Many animals, he argues, have evolved to squeeze their vocalizations into available niches of the soundscape in order to be heard by others of their kind. Evolution isn't just about the competition for space or food but also for bandwidth. If a species cannot find a sonic niche of its own, it will not survive.
One of his Aha! moments occured in Venezuela, when Krause was recording warblers. "The birds would fly through grids of sounds until they found a place where their voices wouldn't be masked", he says. Krause noriced that the birds who settled in compromised habitats— logged-over second-growth forests— encountered unexpected vocal compatitors from other species and found their mating songs masked. Warblers that failed to find unoccupied bandwidth failed to breed.
He has compiled a library of more than 3,500 hours of pristine natural sound, which he thinks is the world's largets private collection— nearly a third of the ecosystems he has captured have become aurally "extinct" because of habitat loss or the presence of noise-making machines.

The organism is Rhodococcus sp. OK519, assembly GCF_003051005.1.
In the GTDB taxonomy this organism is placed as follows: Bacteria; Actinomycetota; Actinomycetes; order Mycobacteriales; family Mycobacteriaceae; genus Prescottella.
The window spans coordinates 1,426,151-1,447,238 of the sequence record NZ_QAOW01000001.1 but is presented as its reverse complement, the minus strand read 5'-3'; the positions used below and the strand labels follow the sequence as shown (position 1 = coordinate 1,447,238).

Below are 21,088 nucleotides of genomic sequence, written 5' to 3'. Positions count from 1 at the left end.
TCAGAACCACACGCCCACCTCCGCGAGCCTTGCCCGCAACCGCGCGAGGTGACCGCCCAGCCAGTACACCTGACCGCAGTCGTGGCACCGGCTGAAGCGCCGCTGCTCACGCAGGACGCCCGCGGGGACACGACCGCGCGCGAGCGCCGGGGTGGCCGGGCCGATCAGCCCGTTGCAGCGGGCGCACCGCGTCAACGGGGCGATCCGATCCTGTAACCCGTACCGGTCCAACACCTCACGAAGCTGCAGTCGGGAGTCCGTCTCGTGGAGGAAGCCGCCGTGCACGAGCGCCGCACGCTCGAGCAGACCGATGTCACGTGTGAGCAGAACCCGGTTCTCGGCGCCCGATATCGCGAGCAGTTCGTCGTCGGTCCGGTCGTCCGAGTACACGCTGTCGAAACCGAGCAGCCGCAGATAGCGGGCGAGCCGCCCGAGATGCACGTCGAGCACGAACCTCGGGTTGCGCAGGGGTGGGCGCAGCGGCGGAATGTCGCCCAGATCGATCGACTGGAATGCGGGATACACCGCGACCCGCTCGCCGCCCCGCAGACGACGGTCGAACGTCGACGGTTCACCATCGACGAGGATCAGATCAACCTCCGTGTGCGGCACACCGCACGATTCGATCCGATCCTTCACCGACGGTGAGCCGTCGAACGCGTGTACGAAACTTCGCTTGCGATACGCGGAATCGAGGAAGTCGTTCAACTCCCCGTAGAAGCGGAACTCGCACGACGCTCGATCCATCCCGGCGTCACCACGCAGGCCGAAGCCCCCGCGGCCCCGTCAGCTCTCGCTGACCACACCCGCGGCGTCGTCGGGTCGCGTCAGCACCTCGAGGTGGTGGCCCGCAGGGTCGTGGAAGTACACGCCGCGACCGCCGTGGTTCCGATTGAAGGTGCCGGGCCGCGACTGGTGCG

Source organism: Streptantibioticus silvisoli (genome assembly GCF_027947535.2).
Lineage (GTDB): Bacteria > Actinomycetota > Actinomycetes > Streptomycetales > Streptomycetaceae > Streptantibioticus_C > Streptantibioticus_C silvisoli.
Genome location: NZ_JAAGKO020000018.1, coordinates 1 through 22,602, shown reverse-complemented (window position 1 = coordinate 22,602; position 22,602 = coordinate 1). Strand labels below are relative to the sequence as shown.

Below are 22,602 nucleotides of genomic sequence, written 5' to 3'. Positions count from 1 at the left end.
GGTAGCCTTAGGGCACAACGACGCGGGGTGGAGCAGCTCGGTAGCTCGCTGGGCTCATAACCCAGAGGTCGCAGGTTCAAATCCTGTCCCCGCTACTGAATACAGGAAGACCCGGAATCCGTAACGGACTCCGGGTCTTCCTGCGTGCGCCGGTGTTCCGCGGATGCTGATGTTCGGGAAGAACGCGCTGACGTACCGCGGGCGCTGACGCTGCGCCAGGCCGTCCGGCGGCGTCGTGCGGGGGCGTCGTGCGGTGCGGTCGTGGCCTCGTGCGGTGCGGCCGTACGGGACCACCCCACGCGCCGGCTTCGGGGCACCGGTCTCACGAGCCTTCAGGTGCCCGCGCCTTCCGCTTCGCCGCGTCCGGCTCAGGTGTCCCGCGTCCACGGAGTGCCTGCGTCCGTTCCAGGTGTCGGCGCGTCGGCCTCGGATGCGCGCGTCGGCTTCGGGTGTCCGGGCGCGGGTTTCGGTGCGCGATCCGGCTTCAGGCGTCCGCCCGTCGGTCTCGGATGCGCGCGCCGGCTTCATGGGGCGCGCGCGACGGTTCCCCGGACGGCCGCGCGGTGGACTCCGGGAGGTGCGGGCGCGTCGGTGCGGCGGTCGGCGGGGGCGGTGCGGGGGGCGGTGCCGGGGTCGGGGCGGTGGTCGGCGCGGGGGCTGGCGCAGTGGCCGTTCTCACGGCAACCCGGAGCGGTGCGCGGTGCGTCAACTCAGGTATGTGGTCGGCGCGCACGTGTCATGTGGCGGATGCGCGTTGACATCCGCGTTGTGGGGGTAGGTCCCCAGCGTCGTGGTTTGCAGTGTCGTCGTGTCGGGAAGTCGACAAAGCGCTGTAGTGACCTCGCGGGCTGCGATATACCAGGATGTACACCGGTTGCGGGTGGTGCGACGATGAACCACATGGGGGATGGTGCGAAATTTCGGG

— Jeff Hull, "The Noises of Nature", in the Feb. 18, 2007 New York Times Magazine

I wonder if this theory also applies to humans— the poor, disenfranchised, the "lone voices in the wilderness." The only ecosystem I am intimately familiar with, is the Internet— the web with it's blogs, various online forums and IRC. I have witnessed many "extinctions" of personalities because of ideological or philosophical disagreements and these personalities were forced to seek other venues to have their voices heard. I sometimes wonder what has become of some of these voices.


software game mahjong

Sun Mar 11 21:08:32 2007

MyMahj looks like a gorgeous game. Will be trying it and reporting next week. I prefer Mahjong to Solitaire as a pastime.

I've tried the demo version of Solitarius Mahjong, another gorgeous implementation, but it's shareware and runs full-screen. It looks like I eventually deleted it as I can't find it in my Application folders.

Dear Steve, Please Drop DRM. Signed, FSF